Furthermore, it's a disparate collection of markets in terms of consumer profile, patterns of consumption, rival categories and pricing. Brandy is the most popular spirit in both Mexico (but in decline) and Brazil (on the increase). Compare South Africa ( increasing) with Spain (decreasing). Or look to mature markets such as the US, Germany and UK where growth is slow and compare these with China and Japan, where consumption is respectively static and down.
If there is an overall trend, or set of trends, it is that low-cost, big-volume products continue to drive growth in the big markets such as Mexico, the Philippines, Brazil, India, the Russian Federation and the Ukraine. Elsewhere, in western markets for example, growth is centered on premium products. But this premiumisation is a trend where emerging wealthier classes of consumers - whether Afr ican-American or from India's new middle classes - are trading up .
Jon Guggino, marketing director of Constellation Brands in the US, agrees it is hard to create a global brandy brand. "There are a lot of contradictions in the markets," he says , " so we focus primarily on the US." Constellation's Paul Masson Grand Amber brand (1.3 million cases) is positioned between market leader Gallo and Heaven Hill's Christian Brothers brand, with a 22 per cent market share at around 1.5 million cases. "It is a very mature market, though the category grew by about 1.5 per cent in 2006," says Guggino. "But the potential for further growth is largely in the premium end of the market as people trade up."
Many of these are African-American , a consumer group with a fast-growing middle class and one that also enjoys Cognac. The point Guggino makes about brandy in relation to Cognac is that its image is very much one of everyday, home-based consumption rather than restaurant, bar and special occasion drink, even when the drinkers trade up from VS to VSOP brandy.
The market dynamics may be somewhat different, with movement of new consumers to the category still being driven by rising wealth, but both India and Brazil are also showing fast growth (admittedly from a small base) at the premium end of the market. Shefali Kotnali, brand manager at United Spirits, supplier of India's leading brandy McDowell's No 1, reports: "The market continues to grow as new consumers come in, but there are also signs that existing consumers are increasingly trading up within the category."== Everyday favourite ==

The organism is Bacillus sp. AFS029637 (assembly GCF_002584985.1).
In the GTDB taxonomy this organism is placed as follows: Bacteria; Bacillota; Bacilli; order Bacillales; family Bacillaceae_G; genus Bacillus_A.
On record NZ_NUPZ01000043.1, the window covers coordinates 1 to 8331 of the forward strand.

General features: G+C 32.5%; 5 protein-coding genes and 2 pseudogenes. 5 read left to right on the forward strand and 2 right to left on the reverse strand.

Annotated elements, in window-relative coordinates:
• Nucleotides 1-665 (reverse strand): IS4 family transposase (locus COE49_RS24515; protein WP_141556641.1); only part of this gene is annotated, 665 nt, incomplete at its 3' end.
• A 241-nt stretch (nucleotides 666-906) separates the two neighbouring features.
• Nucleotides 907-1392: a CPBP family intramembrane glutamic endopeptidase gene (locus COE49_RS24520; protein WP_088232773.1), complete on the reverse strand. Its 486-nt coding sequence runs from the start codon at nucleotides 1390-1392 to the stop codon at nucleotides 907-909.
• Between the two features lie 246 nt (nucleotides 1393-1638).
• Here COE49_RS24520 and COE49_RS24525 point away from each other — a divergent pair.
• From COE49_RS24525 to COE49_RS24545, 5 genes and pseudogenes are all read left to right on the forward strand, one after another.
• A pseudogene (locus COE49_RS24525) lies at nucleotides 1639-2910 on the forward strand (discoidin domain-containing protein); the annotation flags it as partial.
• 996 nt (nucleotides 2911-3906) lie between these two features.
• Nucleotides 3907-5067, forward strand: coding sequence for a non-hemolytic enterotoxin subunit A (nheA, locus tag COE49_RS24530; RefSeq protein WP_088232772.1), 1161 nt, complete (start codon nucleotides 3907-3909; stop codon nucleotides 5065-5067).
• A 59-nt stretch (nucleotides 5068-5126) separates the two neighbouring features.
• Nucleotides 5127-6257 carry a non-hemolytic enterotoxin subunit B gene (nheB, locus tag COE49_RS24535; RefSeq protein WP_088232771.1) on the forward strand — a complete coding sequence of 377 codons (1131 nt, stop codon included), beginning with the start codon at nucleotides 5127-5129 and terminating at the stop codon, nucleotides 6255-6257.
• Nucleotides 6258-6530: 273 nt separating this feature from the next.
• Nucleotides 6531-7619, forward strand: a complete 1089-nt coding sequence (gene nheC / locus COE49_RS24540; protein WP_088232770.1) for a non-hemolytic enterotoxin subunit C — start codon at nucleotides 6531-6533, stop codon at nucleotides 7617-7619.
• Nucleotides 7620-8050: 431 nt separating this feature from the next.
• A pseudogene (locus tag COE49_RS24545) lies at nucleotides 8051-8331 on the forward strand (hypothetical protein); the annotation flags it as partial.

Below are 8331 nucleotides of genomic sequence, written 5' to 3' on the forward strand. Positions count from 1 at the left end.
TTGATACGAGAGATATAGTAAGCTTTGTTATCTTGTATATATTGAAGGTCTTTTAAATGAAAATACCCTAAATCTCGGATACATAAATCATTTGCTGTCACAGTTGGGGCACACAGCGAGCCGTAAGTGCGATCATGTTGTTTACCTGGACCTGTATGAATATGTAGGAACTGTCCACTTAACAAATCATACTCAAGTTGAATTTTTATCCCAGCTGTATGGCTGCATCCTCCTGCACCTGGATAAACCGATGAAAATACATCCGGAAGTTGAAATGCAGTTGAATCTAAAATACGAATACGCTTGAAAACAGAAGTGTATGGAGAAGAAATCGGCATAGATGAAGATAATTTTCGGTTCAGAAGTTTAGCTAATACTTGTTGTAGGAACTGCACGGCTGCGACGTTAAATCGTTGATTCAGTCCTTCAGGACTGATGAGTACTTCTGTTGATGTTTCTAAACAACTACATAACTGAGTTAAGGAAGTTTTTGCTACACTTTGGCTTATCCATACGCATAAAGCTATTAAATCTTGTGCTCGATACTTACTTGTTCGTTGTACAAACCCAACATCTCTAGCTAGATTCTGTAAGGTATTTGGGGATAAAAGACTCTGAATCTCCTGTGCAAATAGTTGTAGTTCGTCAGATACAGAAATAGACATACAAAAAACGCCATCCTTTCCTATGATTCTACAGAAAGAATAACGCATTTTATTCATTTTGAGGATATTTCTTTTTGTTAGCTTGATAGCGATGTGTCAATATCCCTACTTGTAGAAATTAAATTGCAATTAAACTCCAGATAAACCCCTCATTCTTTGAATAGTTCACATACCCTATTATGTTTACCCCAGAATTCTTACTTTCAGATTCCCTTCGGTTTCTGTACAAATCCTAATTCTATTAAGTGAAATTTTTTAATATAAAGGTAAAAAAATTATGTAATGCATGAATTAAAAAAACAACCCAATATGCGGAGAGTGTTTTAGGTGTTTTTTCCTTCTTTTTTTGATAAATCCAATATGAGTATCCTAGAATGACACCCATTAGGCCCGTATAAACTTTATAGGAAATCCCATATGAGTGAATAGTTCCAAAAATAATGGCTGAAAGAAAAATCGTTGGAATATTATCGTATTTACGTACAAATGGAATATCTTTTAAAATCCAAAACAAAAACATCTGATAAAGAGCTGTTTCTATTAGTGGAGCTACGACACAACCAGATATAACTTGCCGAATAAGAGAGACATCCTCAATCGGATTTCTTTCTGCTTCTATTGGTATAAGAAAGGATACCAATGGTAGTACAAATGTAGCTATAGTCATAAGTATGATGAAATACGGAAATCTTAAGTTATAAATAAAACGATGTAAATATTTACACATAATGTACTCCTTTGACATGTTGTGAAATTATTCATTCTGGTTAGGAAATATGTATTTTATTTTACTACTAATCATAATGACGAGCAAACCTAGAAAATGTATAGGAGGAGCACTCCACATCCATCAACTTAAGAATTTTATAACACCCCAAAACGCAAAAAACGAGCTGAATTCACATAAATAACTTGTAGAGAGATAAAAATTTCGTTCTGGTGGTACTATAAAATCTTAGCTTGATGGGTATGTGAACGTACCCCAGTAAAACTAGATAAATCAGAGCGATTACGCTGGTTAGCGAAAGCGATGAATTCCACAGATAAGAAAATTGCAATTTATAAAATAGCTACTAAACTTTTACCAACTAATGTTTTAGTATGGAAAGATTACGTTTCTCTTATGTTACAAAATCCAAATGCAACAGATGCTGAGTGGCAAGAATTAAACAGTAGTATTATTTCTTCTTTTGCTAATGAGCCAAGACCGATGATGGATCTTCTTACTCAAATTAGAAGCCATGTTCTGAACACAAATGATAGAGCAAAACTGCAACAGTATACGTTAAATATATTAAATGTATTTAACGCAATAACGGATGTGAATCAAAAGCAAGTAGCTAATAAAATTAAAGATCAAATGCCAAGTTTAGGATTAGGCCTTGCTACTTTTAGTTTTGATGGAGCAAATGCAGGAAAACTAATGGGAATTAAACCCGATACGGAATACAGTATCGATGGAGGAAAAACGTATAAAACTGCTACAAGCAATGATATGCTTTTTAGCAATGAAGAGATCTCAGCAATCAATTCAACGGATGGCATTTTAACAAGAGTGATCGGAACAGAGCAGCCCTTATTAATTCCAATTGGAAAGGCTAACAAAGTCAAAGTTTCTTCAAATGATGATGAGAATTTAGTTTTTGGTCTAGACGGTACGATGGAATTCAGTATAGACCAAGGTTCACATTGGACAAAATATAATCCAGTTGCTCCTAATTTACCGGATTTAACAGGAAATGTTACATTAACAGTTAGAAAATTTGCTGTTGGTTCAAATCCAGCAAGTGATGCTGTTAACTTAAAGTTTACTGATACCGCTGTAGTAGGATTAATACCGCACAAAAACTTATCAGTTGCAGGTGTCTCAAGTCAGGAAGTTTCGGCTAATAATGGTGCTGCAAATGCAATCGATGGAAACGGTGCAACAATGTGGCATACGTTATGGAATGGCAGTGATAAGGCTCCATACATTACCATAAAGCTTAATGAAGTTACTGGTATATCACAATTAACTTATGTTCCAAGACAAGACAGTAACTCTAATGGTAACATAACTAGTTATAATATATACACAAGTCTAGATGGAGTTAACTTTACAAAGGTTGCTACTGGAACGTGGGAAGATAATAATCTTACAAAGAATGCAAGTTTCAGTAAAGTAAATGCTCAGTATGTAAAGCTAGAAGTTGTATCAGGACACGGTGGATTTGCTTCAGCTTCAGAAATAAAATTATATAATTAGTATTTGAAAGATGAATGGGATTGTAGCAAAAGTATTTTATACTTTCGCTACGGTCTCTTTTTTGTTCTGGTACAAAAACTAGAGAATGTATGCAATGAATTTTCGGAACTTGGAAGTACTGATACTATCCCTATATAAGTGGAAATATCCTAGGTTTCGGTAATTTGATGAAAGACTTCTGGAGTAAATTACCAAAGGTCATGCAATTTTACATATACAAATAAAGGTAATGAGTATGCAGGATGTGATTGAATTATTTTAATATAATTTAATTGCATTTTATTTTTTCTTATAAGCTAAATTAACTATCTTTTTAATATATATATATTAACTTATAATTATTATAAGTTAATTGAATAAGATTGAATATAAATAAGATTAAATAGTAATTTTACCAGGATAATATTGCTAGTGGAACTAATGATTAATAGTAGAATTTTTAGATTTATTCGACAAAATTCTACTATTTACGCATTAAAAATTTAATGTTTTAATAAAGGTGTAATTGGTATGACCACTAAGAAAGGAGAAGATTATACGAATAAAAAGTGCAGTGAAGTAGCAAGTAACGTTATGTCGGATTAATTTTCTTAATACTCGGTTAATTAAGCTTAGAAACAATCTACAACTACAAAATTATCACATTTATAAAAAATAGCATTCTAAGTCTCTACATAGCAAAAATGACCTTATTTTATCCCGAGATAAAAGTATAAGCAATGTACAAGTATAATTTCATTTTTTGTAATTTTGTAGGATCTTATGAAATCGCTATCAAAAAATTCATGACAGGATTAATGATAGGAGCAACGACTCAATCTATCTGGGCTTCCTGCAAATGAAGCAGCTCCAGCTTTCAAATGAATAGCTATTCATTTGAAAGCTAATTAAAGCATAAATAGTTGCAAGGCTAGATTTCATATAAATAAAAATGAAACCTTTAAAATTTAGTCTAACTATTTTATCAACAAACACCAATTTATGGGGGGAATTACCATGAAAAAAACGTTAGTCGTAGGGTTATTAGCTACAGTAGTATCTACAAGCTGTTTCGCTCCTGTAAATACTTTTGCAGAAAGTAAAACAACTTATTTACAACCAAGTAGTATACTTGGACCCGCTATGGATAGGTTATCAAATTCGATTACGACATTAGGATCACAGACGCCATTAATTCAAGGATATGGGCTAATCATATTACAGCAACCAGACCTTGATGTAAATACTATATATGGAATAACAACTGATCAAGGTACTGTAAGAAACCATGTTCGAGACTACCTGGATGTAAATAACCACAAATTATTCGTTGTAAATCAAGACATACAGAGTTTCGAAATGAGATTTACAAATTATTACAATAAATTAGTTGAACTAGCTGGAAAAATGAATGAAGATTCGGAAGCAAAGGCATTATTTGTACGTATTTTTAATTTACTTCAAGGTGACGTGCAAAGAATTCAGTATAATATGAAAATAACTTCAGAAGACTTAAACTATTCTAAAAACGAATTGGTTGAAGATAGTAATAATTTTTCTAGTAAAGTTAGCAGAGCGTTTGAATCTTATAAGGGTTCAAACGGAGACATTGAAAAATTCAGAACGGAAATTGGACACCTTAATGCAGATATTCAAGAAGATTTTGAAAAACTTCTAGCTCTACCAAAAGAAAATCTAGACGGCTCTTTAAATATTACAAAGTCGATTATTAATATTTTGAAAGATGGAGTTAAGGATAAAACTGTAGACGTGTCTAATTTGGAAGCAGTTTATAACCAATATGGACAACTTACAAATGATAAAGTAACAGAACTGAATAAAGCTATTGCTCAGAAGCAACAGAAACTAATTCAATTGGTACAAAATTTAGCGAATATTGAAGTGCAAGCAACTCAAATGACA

In terms of exports, many brandy producers do have a presence and the fashion for drinking "foreign " brands as a sophisticated alternative to local brandies does seem to be increasingly global. Emperador Distillers president Winston Co is driving a push into Thailand and China, while Guggino says gaining a larger slice of the Mexican market may be possible, but neither is bullish about the prospects of re creating their home-grown successes.
Major global spirits players with brand portfolios to match, such as Diageo, Pernod Ricard, Rémy Cointreau and Gruppo Campari, have taken the route of launching or buying into regional brandies. Pernod Ricard owns the market-leading Presidente brand in Mexico, Rémy Cointreau owns Metaxa in Greece, while Gruppo Campari similarly has leading Brazilian brand Dreher in its portfolio. None of the three, though, has plans to significantly expand these brands beyond their respective markets.
In many ways this is understandable. As Gruppo Campari's Chiara Bresanni points out: "The Brazilian brandy market is approximately 60 million litres a year and is growing around
4 per cent a year due to a strong category image and also migration of consumers from cachaça to brandy." With Dreher growing at around 11 per cent a year, outperforming the market, why would the company want to potentially waste resources trying to export elsewhere?
British distiller William Grant, best known for its Scotch whisky business, recently acquired Cognac-based French brandy producer Raynal, which produces the Three Barrels brand - the leading non-Cognac brandy overall in the UK and its number one by volume for brandy of all kinds in the off-trade.
Significantly, Raynal's global brands director Gregoire Vincent is, if anything, looking to strengthen the position of his charges in their existing markets rather than chase regional sales. "There is little market for Raynal in France to the point where 99 per cent of ou r production is exported, with Three Barrels primarily in the UK and Raynal in the US." Both have out performed their respective markets, with Three Barrels growing at 6 per cent against 3 per cent UK market growth, while Raynal (the number one French brandy by volume) holds 2 per cent of a 10 million case US market dominated by more than 50 per cent home-grown brands.
"We are keeping an eye on China and Russia, where brandy is already well established as a category in consumers' minds," says Vincent. "As opposed to Cognac, brandy is seen as an everyday, regular drink, but also with the possibility that you can move up in quality within the category - this is its strength."== Heritage and fashion ==